May 24 (Bloomberg) -- Aberdeen Asset Management Plc’s Jeremy Whitley says the best way to cope with the European debt crisis as a stock investor might be to overlook it.
The head of U.K. and European equities at Scotland’s largest money manager has turned around the performance of his funds by investing in companies such as Rolls-Royce Holdings Plc, the world’s second-largest aircraft-engine maker, and Schindler Holding AG, the second-biggest maker of elevators.
“When you have a situation like the euro, it is very difficult to set your own thought processes to what might happen,” Whitley, 47, who is responsible for 4.3 billion pounds ($6.8 billion), said in an interview on May 21 in his office in Edinburgh, the Scottish capital. “It might go one of five, six or 10 ways outside our control and outside the control of the companies we are investing in.”
Markets have been roiled as Europe struggles to reduce sovereign debt in the wake of the global financial crisis. European Union political leaders met yesterday for the 18th time since Greece was overwhelmed by debt, with investors’ immediate concerns focused on Greece’s willingness to stick to its austerity program and the health of Spanish banks.
Whitley took over running the two funds in October 2009, the month elections brought in a new Greek government and the country started revealing the state of its finances.
“I would be amazed if anything is sorted out in the next two years,” he said. “It could take three to five years.”
The 157 million-pound Aberdeen U.K. Equity Fund has since gained 23 percent, ranking 37 of 277 similar funds, according to research firm Morningstar Inc. The 238 million-euro ($304 million) Aberdeen Global European Equity Fund has fallen 1.3 percent over the same period, ranking 22 of 101 funds.
During the previous two years, the U.K. fund ranked 202 of 258 funds, declining 20 percent, while the European fund ranked 72 of 88 funds, falling 15 percent, Morningstar said.
“We want the strongest growth we can find in companies that are operating on a global basis, that have a very strong business model offering goods and services to customers that absolutely need them,” Whitley said.
Whitley isn’t a frequent trader. The most recent U.K. stocks he bought were early in 2011 when he invested in Experian Plc, the world’s largest credit-checking company, and Compass Group Plc, the largest catering company. Experian has risen 12 percent since the start of 2011, while Compass is up 7.9 percent over the same period.
This year, Whitley bought shares in Swedish Match AB, Europe’s largest maker of smokeless tobacco products, and Assa Abloy AB, the world’s largest lock maker. Swedish Match has gained 9.3 percent in 2012, while Assa Abloy is up 7.4 percent.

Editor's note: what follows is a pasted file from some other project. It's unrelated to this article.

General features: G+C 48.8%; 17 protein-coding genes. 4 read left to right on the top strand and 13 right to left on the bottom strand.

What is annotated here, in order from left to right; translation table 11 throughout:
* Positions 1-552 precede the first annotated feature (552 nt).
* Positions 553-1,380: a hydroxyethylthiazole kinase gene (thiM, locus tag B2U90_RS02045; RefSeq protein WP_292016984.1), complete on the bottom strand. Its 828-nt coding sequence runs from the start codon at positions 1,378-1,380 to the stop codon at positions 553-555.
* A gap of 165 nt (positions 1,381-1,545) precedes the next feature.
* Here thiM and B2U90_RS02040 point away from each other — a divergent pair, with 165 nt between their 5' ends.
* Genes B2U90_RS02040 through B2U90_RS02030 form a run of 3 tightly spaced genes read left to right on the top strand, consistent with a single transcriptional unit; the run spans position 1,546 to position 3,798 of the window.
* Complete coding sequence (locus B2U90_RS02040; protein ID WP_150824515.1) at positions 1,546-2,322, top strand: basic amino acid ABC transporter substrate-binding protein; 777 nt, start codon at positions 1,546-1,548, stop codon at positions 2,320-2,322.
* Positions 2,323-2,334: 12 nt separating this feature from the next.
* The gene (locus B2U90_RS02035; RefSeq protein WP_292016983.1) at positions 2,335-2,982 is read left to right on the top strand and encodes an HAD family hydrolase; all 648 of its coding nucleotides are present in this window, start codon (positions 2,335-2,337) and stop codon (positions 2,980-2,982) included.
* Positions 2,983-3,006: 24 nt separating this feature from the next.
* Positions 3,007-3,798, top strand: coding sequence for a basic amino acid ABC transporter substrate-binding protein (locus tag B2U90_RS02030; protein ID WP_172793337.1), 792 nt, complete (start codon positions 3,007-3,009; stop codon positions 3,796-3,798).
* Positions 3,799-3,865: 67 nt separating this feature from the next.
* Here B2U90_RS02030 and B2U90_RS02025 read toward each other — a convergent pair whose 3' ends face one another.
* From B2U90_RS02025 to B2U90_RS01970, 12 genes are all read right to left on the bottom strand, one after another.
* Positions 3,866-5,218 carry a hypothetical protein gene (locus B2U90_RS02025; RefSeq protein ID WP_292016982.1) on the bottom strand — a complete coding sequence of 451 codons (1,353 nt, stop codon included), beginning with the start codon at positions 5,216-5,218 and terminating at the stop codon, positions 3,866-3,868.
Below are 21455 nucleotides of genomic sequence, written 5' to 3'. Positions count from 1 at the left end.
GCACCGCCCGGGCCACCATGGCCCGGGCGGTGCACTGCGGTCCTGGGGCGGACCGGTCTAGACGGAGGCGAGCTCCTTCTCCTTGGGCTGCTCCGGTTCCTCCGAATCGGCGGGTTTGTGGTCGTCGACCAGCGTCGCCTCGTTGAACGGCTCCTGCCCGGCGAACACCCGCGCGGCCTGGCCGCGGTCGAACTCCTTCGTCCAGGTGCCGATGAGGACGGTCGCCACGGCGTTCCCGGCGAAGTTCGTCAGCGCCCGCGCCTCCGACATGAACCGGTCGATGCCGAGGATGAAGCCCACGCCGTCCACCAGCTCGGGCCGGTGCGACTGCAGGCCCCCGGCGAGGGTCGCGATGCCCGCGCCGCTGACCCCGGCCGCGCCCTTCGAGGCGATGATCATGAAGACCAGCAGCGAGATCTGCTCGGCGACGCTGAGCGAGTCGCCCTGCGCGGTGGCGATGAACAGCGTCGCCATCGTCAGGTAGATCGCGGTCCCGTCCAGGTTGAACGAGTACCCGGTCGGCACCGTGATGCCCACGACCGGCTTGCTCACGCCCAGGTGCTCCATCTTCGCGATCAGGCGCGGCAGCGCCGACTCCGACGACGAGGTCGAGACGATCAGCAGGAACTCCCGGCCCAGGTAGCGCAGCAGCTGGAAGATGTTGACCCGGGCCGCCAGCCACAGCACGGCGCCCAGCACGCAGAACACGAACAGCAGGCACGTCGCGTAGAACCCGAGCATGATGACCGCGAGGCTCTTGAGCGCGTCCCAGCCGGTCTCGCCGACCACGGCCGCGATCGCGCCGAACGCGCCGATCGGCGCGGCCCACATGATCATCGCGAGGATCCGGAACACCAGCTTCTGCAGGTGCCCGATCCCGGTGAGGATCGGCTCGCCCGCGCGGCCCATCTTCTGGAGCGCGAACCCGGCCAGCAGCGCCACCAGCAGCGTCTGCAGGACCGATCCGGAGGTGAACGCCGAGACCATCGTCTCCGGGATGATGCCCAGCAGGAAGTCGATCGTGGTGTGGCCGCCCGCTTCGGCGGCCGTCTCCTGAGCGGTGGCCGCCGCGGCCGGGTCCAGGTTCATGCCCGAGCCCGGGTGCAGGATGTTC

The only stock he has sold this year is Banco Bilbao Vizcaya Argentaria SA, Spain’s second biggest lender. The sale came after Aberdeen realized that any potential bailout of BBVA’s Spanish operations would be even bigger than it had thought, Whitley said. BBVA, which hasn’t needed aid, has slumped 27 percent in 2012.
Last year, Whitley sold shares in Bayerische Motoren Werke AG, the world’s largest maker of luxury vehicles, and MAN SE, the German truckmaker controlled by Volkswagen AG. BMW rose 4.5 percent over the past year, while MAN has declined 20 percent.
He bought shares in Croda International Plc, a U.K. specialty chemicals company that makes ingredients for products such as L’Oreal SA’s shampoos. He should have bought the stock three years ago rather than in 2011, though held back on concern about its pension fund. Croda’s shares have quadrupled in the past three years and gained 15 percent in the past 12 months.
“We’d rather make sure of something we’re worried about than not, even if it means we miss the shares going up for a bit,” he said. “Once we’d got over our concerns we still felt Croda offered an attractive long-term investment.”
Whitley, who was born into the then family-owned Greenall Whitley brewing empire, is a graduate in English and art history from the University of St Andrews. He has worked in fund management since 1988 when he joined SG Warburg, now part of UBS AG. He returned to Scotland in 1994 where he joined Edinburgh Fund Managers Plc, which was acquired by Aberdeen in 2003.
International investors are balking at European stocks at the moment, Whitley said.
Aberdeen clients pulled a net 139 million pounds from U.K. and European stocks in the six months ended March 31, according to a company presentation on its website. By contrast, the firm had net inflows of 4.4 billion pounds into emerging market, Asia-Pacific and global equities over the same period.
“You have this underlying growth assumption in Asia whereas in the West you haven’t got that,” Whitley said. “If we can find evidence of structural growth we will analyze and follow that very closely and find companies that will benefit from those favourable tailwinds.”
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